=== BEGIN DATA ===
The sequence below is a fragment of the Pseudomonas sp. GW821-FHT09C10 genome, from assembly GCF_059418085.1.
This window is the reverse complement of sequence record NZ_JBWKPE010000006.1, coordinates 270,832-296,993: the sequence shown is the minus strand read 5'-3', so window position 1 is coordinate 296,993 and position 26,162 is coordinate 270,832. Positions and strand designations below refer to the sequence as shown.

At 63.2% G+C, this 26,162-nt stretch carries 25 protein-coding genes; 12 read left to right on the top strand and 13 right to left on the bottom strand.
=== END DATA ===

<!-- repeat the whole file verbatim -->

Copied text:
The sequence below is a fragment of the Pseudomonas sp. GW821-FHT09C10 genome, from assembly GCF_059418085.1.
This window is the reverse complement of sequence record NZ_JBWKPE010000006.1, coordinates 270,832-296,993: the sequence shown is the minus strand read 5'-3', so window position 1 is coordinate 296,993 and position 26,162 is coordinate 270,832. Positions and strand designations below refer to the sequence as shown.

At 63.2% G+C, this 26,162-nt stretch carries 25 protein-coding genes; 12 read left to right on the top strand and 13 right to left on the bottom strand.